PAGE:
07.30.17: Berry meal

A male House Finch feasts on berries in Sharon Woods Metro Park, Westerville, Ohio. 


Technical information

Oct. 21, 2006,
10:58 a.m.

40°6’50” N,
82°57'30" W
(Show in Google Maps)

Canon EOS 20D

Canon EF 600mm f/4L, Canon 1.4x teleconverter (840mm) 


1/800th second


I see a lot of House Finches in our area, like this male House Finch feeding on berries in Sharon Woods Metro Park north of Columbus, Ohio. But I didn’t know the birds aren’t native to this area until I was doing some research in preparation for writing about this photo.

The House Finch is native to the western United States and Mexico, according to my favorite source for bird information, All About Birds. Someone attempted to sell House Finches as cage birds, calling them “Hollywood finches,” but when that effort failed a small number were turned loose on Long Island, N.Y., in 1940. Within no time the birds spread across the eastern U.S. and southern Canada, with an estimated population in North America of between 267 million and 1.4 billion.

Male House Finches have rosy red faces, chests and rumps. When I see one in my peripheral vision flying past, the red is so conspicuous that my first reaction is “cardinal” until I get a better look. Females are less eye-catching, with grayish-brown feathers without a trace of red.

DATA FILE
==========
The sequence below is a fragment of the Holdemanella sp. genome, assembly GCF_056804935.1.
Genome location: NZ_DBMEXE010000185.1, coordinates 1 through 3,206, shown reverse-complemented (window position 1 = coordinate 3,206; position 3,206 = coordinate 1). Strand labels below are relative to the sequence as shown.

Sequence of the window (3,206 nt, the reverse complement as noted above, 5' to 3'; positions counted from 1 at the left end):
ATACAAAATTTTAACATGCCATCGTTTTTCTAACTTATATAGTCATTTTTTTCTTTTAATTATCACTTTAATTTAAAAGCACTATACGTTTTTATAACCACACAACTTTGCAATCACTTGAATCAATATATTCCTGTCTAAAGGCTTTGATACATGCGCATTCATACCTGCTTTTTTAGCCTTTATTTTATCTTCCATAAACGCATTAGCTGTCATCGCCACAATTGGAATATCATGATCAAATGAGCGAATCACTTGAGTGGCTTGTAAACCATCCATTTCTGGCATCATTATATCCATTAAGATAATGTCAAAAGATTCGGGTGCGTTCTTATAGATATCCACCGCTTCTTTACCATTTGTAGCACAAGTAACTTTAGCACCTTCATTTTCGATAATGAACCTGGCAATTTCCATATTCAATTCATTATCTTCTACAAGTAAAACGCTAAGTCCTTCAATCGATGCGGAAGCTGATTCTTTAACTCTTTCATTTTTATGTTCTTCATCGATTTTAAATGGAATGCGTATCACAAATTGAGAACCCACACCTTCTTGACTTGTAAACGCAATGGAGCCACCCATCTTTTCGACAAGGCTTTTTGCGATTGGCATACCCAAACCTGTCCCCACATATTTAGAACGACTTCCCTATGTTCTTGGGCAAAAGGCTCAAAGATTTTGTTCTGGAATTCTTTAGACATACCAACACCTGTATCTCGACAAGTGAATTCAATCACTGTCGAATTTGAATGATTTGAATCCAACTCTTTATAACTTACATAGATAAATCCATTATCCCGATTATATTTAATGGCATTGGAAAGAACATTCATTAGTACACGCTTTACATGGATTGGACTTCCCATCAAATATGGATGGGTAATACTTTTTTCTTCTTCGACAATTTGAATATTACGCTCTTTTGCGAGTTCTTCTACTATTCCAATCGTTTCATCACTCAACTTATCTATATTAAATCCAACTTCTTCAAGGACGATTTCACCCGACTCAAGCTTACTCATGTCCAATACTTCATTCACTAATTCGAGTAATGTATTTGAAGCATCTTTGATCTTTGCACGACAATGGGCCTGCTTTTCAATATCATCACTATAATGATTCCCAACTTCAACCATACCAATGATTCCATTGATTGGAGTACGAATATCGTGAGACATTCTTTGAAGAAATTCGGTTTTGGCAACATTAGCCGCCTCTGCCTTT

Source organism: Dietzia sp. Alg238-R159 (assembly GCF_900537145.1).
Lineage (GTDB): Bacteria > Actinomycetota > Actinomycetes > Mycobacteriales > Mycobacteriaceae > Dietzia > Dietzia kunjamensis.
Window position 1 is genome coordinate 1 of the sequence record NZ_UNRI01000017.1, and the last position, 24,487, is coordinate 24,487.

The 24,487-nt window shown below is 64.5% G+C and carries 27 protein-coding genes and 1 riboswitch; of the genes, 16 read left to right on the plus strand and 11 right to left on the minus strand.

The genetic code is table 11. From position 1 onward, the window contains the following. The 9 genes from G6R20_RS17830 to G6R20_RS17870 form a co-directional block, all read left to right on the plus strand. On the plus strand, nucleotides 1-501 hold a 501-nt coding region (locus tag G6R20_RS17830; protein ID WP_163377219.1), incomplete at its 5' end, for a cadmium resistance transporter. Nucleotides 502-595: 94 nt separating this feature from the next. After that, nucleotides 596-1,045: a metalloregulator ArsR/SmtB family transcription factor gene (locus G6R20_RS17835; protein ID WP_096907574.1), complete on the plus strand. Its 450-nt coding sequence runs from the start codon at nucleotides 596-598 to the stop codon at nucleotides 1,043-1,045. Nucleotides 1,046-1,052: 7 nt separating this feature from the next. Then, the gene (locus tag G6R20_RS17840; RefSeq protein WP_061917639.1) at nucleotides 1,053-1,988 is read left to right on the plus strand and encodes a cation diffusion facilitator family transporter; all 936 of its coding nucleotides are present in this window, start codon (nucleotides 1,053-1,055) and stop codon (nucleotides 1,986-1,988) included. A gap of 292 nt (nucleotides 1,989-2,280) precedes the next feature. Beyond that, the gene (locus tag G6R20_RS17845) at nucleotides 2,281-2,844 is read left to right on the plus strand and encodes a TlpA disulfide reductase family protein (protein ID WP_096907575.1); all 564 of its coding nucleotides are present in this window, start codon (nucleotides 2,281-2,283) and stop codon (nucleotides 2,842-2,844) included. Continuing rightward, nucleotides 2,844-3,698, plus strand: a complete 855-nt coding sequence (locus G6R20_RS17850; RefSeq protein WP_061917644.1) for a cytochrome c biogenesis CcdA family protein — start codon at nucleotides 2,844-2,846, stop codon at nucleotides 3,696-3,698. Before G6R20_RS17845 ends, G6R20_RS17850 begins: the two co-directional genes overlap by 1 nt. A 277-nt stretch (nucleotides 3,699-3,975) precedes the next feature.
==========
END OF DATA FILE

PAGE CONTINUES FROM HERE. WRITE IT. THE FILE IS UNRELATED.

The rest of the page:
According to All About Birds, "The red of a male House Finch comes from pigments contained in its food during molt (birds can’t make bright red or yellow colors directly). So the more pigment in the food, the redder the male. This is why people sometimes see orange or yellowish male House Finches. Females prefer to mate with the reddest male they can find, perhaps raising the chances they get a capable mate who can do his part in feeding the nestlings.”

This House Finch was among a group feasting on berries in a stand of trees on a fall morning. The birds all had berry “leftovers” on their heads and beaks, as this one did.

Each week I will post a photo from my collection with an explanation of how I got the shot. Previous photos of the week are in the archives.